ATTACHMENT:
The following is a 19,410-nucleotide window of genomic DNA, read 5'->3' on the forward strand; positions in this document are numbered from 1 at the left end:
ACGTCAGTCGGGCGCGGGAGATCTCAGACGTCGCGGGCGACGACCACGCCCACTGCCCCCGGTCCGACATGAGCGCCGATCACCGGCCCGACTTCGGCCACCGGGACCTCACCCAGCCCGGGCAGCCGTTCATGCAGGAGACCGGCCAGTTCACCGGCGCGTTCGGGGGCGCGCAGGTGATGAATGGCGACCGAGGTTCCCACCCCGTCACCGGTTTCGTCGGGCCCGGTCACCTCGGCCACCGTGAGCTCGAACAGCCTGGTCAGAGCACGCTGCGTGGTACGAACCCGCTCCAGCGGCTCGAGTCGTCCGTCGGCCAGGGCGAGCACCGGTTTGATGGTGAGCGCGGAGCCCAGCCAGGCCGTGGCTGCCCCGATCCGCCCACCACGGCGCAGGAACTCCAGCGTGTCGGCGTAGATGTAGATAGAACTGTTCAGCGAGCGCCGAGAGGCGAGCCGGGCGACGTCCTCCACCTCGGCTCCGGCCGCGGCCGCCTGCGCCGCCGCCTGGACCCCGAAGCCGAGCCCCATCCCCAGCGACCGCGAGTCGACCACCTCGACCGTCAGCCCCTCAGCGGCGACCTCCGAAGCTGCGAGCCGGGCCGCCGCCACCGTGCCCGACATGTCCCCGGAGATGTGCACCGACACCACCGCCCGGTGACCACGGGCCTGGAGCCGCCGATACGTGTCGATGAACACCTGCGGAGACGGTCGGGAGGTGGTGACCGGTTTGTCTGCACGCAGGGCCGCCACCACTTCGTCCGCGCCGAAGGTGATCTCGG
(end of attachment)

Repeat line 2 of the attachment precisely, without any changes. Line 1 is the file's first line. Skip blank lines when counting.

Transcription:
ACGTCAGTCGGGCGCGGGAGATCTCAGACGTCGCGGGCGACGACCACGCCCACTGCCCCCGGTCCGACATGAGCGCCGATCACCGGCCCGACTTCGGCCACCGGGACCTCACCCAGCCCGGGCAGCCGTTCATGCAGGAGACCGGCCAGTTCACCGGCGCGTTCGGGGGCGCGCAGGTGATGAATGGCGACCGAGGTTCCCACCCCGTCACCGGTTTCGTCGGGCCCGGTCACCTCGGCCACCGTGAGCTCGAACAGCCTGGTCAGAGCACGCTGCGTGGTACGAACCCGCTCCAGCGGCTCGAGTCGTCCGTCGGCCAGGGCGAGCACCGGTTTGATGGTGAGCGCGGAGCCCAGCCAGGCCGTGGCTGCCCCGATCCGCCCACCACGGCGCAGGAACTCCAGCGTGTCGGCGTAGATGTAGATAGAACTGTTCAGCGAGCGCCGAGAGGCGAGCCGGGCGACGTCCTCCACCTCGGCTCCGGCCGCGGCCGCCTGCGCCGCCGCCTGGACCCCGAAGCCGAGCCCCATCCCCAGCGACCGCGAGTCGACCACCTCGACCGTCAGCCCCTCAGCGGCGACCTCCGAAGCTGCGAGCCGGGCCGCCGCCACCGTGCCCGACATGTCCCCGGAGATGTGCACCGACACCACCGCCCGGTGACCACGGGCCTGGAGCCGCCGATACGTGTCGATGAACACCTGCGGAGACGGTCGGGAGGTGGTGACCGGTTTGTCTGCACGCAGGGCCGCCACCACTTCGTCCGCGCCGAAGGTGATCTCGG